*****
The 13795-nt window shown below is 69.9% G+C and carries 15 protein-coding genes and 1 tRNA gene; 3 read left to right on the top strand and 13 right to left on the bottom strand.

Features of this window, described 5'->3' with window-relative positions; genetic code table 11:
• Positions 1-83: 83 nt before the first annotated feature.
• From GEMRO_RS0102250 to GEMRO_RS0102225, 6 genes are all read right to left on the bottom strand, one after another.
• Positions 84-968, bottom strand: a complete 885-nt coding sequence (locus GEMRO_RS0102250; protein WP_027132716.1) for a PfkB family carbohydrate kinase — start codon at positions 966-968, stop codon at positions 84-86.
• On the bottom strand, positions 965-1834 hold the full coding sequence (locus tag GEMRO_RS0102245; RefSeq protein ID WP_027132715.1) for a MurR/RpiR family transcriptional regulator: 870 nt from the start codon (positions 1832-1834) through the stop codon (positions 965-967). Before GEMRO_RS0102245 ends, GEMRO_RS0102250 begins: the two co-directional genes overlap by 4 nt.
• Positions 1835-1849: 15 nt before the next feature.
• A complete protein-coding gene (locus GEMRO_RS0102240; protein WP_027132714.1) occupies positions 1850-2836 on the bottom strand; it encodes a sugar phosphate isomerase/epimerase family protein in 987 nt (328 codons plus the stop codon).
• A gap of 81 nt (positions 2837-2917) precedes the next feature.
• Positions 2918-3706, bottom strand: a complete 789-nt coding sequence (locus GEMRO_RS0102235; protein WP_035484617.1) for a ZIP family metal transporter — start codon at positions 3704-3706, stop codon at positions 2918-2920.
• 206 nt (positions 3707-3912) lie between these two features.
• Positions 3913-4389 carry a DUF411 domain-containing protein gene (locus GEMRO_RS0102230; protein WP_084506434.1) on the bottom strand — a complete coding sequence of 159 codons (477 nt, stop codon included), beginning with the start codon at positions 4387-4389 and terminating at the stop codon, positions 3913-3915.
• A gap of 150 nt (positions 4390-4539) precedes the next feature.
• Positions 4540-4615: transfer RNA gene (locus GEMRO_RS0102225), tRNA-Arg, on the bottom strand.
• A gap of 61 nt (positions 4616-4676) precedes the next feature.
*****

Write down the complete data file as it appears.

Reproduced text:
The 13795-nt window shown below is 69.9% G+C and carries 15 protein-coding genes and 1 tRNA gene; 3 read left to right on the top strand and 13 right to left on the bottom strand.

Features of this window, described 5'->3' with window-relative positions; genetic code table 11:
• Positions 1-83: 83 nt before the first annotated feature.
• From GEMRO_RS0102250 to GEMRO_RS0102225, 6 genes are all read right to left on the bottom strand, one after another.
• Positions 84-968, bottom strand: a complete 885-nt coding sequence (locus GEMRO_RS0102250; protein WP_027132716.1) for a PfkB family carbohydrate kinase — start codon at positions 966-968, stop codon at positions 84-86.
• On the bottom strand, positions 965-1834 hold the full coding sequence (locus tag GEMRO_RS0102245; RefSeq protein ID WP_027132715.1) for a MurR/RpiR family transcriptional regulator: 870 nt from the start codon (positions 1832-1834) through the stop codon (positions 965-967). Before GEMRO_RS0102245 ends, GEMRO_RS0102250 begins: the two co-directional genes overlap by 4 nt.
• Positions 1835-1849: 15 nt before the next feature.
• A complete protein-coding gene (locus GEMRO_RS0102240; protein WP_027132714.1) occupies positions 1850-2836 on the bottom strand; it encodes a sugar phosphate isomerase/epimerase family protein in 987 nt (328 codons plus the stop codon).
• A gap of 81 nt (positions 2837-2917) precedes the next feature.
• Positions 2918-3706, bottom strand: a complete 789-nt coding sequence (locus GEMRO_RS0102235; protein WP_035484617.1) for a ZIP family metal transporter — start codon at positions 3704-3706, stop codon at positions 2918-2920.
• 206 nt (positions 3707-3912) lie between these two features.
• Positions 3913-4389 carry a DUF411 domain-containing protein gene (locus GEMRO_RS0102230; protein WP_084506434.1) on the bottom strand — a complete coding sequence of 159 codons (477 nt, stop codon included), beginning with the start codon at positions 4387-4389 and terminating at the stop codon, positions 3913-3915.
• A gap of 150 nt (positions 4390-4539) precedes the next feature.
• Positions 4540-4615: transfer RNA gene (locus GEMRO_RS0102225), tRNA-Arg, on the bottom strand.
• A gap of 61 nt (positions 4616-4676) precedes the next feature.